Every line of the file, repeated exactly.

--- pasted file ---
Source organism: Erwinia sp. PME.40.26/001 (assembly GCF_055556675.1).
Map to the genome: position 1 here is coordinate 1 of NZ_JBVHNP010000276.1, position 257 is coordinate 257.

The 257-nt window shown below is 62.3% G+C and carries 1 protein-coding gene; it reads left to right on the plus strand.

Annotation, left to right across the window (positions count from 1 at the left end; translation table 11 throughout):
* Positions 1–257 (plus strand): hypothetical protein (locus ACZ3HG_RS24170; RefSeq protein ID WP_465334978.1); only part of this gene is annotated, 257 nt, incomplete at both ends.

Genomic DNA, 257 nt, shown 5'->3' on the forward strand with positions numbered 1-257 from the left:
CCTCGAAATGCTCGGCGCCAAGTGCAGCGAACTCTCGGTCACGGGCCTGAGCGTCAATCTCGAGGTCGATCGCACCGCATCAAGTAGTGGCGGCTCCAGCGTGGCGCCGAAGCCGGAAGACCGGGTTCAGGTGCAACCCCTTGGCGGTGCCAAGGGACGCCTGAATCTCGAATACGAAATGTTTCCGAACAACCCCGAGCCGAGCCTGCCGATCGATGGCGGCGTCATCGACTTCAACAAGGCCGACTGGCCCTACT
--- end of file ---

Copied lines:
Source organism: Erwinia sp. PME.40.26/001 (assembly GCF_055556675.1).
Map to the genome: position 1 here is coordinate 1 of NZ_JBVHNP010000276.1, position 257 is coordinate 257.

The 257-nt window shown below is 62.3% G+C and carries 1 protein-coding gene; it reads left to right on the plus strand.

Annotation, left to right across the window (positions count from 1 at the left end; translation table 11 throughout):
* Positions 1–257 (plus strand): hypothetical protein (locus ACZ3HG_RS24170; RefSeq protein ID WP_465334978.1); only part of this gene is annotated, 257 nt, incomplete at both ends.

Genomic DNA, 257 nt, shown 5'->3' on the forward strand with positions numbered 1-257 from the left:
CCTCGAAATGCTCGGCGCCAAGTGCAGCGAACTCTCGGTCACGGGCCTGAGCGTCAATCTCGAGGTCGATCGCACCGCATCAAGTAGTGGCGGCTCCAGCGTGGCGCCGAAGCCGGAAGACCGGGTTCAGGTGCAACCCCTTGGCGGTGCCAAGGGACGCCTGAATCTCGAATACGAAATGTTTCCGAACAACCCCGAGCCGAGCCTGCCGATCGATGGCGGCGTCATCGACTTCAACAAGGCCGACTGGCCCTACT